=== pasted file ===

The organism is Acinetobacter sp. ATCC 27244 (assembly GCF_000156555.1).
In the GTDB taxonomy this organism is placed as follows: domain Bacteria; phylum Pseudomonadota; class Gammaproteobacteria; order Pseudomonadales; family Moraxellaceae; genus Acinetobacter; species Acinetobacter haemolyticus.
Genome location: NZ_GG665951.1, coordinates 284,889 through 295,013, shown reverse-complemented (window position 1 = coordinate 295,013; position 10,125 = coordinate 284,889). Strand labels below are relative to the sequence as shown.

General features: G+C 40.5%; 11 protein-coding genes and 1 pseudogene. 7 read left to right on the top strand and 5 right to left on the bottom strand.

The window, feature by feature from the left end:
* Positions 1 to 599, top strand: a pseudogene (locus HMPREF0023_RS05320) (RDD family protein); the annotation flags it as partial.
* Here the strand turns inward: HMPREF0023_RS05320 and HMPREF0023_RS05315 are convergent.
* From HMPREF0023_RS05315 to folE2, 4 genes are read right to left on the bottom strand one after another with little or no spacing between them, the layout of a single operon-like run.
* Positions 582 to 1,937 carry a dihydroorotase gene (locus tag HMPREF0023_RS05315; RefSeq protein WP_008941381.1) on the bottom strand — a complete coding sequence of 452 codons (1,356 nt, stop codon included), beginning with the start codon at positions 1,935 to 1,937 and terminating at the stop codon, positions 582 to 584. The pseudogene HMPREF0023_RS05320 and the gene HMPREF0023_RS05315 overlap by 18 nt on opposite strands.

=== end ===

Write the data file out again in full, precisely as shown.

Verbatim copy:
The organism is Acinetobacter sp. ATCC 27244 (assembly GCF_000156555.1).
In the GTDB taxonomy this organism is placed as follows: domain Bacteria; phylum Pseudomonadota; class Gammaproteobacteria; order Pseudomonadales; family Moraxellaceae; genus Acinetobacter; species Acinetobacter haemolyticus.
Genome location: NZ_GG665951.1, coordinates 284,889 through 295,013, shown reverse-complemented (window position 1 = coordinate 295,013; position 10,125 = coordinate 284,889). Strand labels below are relative to the sequence as shown.

General features: G+C 40.5%; 11 protein-coding genes and 1 pseudogene. 7 read left to right on the top strand and 5 right to left on the bottom strand.

The window, feature by feature from the left end:
* Positions 1 to 599, top strand: a pseudogene (locus HMPREF0023_RS05320) (RDD family protein); the annotation flags it as partial.
* Here the strand turns inward: HMPREF0023_RS05320 and HMPREF0023_RS05315 are convergent.
* From HMPREF0023_RS05315 to folE2, 4 genes are read right to left on the bottom strand one after another with little or no spacing between them, the layout of a single operon-like run.
* Positions 582 to 1,937 carry a dihydroorotase gene (locus tag HMPREF0023_RS05315; RefSeq protein WP_008941381.1) on the bottom strand — a complete coding sequence of 452 codons (1,356 nt, stop codon included), beginning with the start codon at positions 1,935 to 1,937 and terminating at the stop codon, positions 582 to 584. The pseudogene HMPREF0023_RS05320 and the gene HMPREF0023_RS05315 overlap by 18 nt on opposite strands.